“I’ve watched support grow for libraries as a critical piece of the UN’s Sustainable Development Goals,” said Rearick. “I do think that libraries—public/community, school, and academic—are vital hubs of both digital and analog information, as well as community hubs that can contain vital local knowledge.”

The Rovelstad Scholarship provides travel funds for a student of library and information science to attend the annual meeting of the World Library and Information Congress, which takes place this year in Wrocław, Poland, August 19-25.

CLIR Names 2017 Mellon Dissertation Fellows

Seventeen graduate students have been selected to receive awards this year under the Mellon Fellowships for Dissertation Research in Original Sources program, which CLIR administers.

The fellowships are intended to help graduate students in the humanities and related social science fields pursue research wherever relevant sources are available; gain skill and creativity in using primary source materials in libraries, archives, museums, and related repositories; and provide suggestions to CLIR about how such source materials can be made more accessible and useful.

The fellowships carry stipends of up to $25,000 each to support dissertation research for periods ranging from nine to twelve months.

Bench Ansfield
Born in Flames: Arson, Racial Capitalism, and the Reinsuring of the Bronx in the Late Twentieth Century
Yale University

William Bamber
Visual Transnationalism and the Spread of the Fez from Ottoman Turkey to South Asia, 1876-1908
University of Washington

Eddie Bonilla
Debating the “Fronteras” and “Fanning the Flames”: Centro de Acción Social Autónomo, the August 29th Movement, and Chicano Marxism During the Chicana/o Movement, 1968-1990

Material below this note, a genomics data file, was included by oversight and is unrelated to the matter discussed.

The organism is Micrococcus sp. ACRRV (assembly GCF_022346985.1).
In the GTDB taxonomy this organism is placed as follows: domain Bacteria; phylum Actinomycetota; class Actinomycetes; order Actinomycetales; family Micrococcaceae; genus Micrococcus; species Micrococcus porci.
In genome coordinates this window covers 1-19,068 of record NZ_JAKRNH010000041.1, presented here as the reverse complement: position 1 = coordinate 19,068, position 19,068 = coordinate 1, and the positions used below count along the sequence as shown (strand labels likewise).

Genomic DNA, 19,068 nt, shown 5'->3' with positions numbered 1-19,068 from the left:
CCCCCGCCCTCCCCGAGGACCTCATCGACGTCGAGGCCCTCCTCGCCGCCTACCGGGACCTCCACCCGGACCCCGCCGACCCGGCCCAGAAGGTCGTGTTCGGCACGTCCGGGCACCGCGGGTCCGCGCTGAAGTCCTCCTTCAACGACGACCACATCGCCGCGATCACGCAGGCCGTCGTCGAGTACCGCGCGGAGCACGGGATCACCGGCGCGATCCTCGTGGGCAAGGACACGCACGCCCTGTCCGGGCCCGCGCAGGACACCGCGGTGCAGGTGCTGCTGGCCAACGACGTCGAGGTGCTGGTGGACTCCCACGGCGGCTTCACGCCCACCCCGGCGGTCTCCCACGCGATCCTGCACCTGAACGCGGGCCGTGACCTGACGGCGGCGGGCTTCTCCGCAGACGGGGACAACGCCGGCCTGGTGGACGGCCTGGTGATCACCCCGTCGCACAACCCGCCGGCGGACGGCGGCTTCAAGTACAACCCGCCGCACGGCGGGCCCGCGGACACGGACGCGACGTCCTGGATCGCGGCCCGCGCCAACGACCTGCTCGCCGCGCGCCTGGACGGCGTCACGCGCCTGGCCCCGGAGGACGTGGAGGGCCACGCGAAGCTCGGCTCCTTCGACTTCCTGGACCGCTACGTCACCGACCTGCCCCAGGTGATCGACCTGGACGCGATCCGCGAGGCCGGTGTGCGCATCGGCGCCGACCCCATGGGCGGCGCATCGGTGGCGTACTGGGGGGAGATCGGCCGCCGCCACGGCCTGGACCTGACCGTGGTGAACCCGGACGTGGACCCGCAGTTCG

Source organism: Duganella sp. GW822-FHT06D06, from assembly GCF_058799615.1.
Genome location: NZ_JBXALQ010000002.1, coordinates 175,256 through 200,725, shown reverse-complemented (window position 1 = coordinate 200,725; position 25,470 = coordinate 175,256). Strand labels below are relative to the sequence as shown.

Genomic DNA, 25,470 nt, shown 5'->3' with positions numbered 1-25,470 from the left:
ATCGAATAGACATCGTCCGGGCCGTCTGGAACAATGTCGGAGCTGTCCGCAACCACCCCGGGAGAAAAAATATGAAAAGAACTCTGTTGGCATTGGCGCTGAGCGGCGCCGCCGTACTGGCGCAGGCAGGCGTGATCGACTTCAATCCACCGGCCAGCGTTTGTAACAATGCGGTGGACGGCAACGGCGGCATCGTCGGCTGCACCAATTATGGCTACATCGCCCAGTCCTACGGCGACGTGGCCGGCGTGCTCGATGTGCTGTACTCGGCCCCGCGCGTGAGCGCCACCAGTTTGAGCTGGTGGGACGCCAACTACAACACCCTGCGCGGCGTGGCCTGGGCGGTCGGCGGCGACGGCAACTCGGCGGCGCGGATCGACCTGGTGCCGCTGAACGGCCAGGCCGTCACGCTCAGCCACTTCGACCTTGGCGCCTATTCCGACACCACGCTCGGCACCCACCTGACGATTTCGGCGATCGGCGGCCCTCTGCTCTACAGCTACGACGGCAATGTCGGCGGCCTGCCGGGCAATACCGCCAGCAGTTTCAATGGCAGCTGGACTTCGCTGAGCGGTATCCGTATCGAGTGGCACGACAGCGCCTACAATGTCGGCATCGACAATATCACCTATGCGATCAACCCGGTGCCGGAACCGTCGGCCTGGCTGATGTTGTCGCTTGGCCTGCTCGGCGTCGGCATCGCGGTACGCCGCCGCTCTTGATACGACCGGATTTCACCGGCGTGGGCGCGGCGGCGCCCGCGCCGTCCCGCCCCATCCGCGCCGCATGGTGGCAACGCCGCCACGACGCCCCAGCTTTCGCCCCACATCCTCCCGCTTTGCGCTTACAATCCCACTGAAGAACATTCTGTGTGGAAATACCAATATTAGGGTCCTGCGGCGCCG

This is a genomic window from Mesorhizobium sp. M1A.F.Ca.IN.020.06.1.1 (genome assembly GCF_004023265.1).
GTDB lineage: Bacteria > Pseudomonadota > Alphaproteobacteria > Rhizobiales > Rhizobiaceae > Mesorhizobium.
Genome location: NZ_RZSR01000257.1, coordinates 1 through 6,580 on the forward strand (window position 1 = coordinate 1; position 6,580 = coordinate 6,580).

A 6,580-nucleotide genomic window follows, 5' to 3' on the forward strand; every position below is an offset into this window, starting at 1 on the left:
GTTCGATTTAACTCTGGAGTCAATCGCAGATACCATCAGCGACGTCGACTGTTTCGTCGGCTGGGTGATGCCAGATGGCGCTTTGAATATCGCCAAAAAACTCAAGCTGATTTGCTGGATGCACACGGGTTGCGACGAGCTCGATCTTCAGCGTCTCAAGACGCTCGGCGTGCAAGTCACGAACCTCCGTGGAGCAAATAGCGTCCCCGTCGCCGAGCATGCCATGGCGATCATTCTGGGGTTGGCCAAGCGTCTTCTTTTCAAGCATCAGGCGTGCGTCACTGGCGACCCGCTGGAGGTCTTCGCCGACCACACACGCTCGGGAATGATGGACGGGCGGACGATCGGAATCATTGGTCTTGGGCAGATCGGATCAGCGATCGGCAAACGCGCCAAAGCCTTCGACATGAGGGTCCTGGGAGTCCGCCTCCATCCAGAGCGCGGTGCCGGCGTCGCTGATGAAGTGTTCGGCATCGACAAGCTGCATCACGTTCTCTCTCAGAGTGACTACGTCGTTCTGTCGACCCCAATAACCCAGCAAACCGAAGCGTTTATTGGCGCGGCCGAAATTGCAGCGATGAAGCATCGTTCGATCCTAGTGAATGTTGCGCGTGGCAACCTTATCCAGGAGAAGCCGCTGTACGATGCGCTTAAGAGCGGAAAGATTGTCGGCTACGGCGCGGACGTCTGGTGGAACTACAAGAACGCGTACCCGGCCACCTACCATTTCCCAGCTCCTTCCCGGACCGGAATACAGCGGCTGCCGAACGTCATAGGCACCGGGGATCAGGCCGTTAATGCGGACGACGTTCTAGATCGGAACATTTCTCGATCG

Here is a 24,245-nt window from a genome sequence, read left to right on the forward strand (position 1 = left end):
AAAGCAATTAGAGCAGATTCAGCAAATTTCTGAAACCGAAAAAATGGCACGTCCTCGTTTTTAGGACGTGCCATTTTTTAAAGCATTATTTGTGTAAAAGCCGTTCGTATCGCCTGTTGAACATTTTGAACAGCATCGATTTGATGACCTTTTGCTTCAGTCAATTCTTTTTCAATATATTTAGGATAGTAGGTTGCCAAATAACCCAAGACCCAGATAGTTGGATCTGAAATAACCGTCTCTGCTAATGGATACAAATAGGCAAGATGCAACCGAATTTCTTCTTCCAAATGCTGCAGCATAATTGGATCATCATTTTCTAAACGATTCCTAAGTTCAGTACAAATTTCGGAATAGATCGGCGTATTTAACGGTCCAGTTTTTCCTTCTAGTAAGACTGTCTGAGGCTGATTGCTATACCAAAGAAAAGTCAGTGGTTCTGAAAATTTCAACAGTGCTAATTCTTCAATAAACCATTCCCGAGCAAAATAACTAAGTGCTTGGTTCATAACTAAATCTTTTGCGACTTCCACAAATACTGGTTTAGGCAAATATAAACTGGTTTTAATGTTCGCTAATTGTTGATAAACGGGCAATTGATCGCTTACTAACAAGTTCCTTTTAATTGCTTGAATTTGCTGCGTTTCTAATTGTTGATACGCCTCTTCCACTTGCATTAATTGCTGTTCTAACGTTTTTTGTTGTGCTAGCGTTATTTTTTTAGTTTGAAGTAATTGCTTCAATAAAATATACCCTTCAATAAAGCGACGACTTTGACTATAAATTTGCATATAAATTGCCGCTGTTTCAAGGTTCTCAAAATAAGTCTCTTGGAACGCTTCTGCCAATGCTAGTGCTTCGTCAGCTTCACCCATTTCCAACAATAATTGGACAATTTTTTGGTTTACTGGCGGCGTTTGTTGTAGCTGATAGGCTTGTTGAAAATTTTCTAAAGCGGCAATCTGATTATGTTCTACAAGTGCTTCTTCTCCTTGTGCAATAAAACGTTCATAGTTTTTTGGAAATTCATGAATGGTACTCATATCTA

Michigan State University

Yuting Dong
Empire on the Ground: Railway Towns and Urban Encounters in Japan’s Manchuria (1905-45)
Harvard University

Robert Franco
Revolution in the Sheets: The Intimate Politics of the Mexican Left, 1901-1981
Duke University

Hazem Jamjoum
Capitalist Commodification and Cultural Hegemony: Music and Power in Egypt, 1903-1938
New York University

Yi Lu
Socialist Pulp: Print and Information in Revolutionary China, 1940-1980
Harvard University

Megan McDonie
Explosive Encounters: Volcanic Landscapes, Indigenous Knowledge, and Cultural Exchange in Early Modern Mesoamerica
Penn State University

Marijana Misevic
Literacy and Multilingualism in the Early Modern Ottoman Balkans
Harvard University

Murad Mumtaz
Sufi Icons: Mapping an Unexplored Genre of Indian Devotional Painting
University of Virginia

Diane Oliva
Earthquakes in the Eighteenth-Century Musical Imagination
Harvard University

Laura Quinton
Ballet Imperial: Dance and the Reinvention of the British State, c. 1945-70
New York University

Hosung Shim
Central Asia’s Last Nomad Conquerors: The Zunghars between China, Russia, and Tibet
Indiana University Bloomington

Halimat Somotan
The Making and Unmaking of a Capital City, Lagos and Post-colonial Nigeria, 1951-1976
Columbia University

Lucia Tang
Virtue Aesthetics: Ugliness and Female Exemplarity in Early and Medieval China